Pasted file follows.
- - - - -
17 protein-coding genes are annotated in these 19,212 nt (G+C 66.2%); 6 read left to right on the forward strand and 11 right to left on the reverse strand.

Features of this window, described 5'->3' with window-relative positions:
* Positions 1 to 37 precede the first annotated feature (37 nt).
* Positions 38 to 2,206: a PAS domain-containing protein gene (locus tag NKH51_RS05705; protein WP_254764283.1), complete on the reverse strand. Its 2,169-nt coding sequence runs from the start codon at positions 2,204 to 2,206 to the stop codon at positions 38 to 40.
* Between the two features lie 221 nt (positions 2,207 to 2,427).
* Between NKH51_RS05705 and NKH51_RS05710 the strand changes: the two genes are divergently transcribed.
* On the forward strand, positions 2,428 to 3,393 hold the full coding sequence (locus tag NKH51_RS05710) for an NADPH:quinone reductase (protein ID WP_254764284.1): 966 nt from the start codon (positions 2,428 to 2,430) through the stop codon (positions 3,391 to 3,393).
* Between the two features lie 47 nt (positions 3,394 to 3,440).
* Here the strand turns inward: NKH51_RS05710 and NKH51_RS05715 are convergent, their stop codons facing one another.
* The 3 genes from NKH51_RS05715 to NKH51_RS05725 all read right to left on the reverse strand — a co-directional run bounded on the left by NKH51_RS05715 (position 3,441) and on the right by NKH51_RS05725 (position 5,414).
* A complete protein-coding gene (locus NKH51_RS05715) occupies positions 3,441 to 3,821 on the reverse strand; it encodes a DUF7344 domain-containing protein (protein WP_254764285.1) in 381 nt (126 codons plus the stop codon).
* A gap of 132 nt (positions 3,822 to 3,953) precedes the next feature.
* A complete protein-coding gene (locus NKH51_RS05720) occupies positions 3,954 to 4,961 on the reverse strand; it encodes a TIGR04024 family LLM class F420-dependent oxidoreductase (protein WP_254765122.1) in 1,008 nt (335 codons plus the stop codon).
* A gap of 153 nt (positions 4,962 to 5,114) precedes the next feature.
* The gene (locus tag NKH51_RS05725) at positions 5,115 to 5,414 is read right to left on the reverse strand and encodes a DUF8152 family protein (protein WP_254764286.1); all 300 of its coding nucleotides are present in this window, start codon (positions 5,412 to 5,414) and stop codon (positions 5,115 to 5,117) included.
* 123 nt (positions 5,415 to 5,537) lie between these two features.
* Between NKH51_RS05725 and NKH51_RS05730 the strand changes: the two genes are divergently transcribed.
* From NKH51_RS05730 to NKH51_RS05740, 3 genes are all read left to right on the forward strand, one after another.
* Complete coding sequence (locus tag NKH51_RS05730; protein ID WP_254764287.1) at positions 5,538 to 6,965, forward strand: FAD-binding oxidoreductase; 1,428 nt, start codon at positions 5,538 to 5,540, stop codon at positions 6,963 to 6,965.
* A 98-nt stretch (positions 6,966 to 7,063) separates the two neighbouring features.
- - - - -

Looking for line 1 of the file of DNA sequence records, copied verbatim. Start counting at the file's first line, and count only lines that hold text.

17 protein-coding genes are annotated in these 19,212 nt (G+C 66.2%); 6 read left to right on the forward strand and 11 right to left on the reverse strand.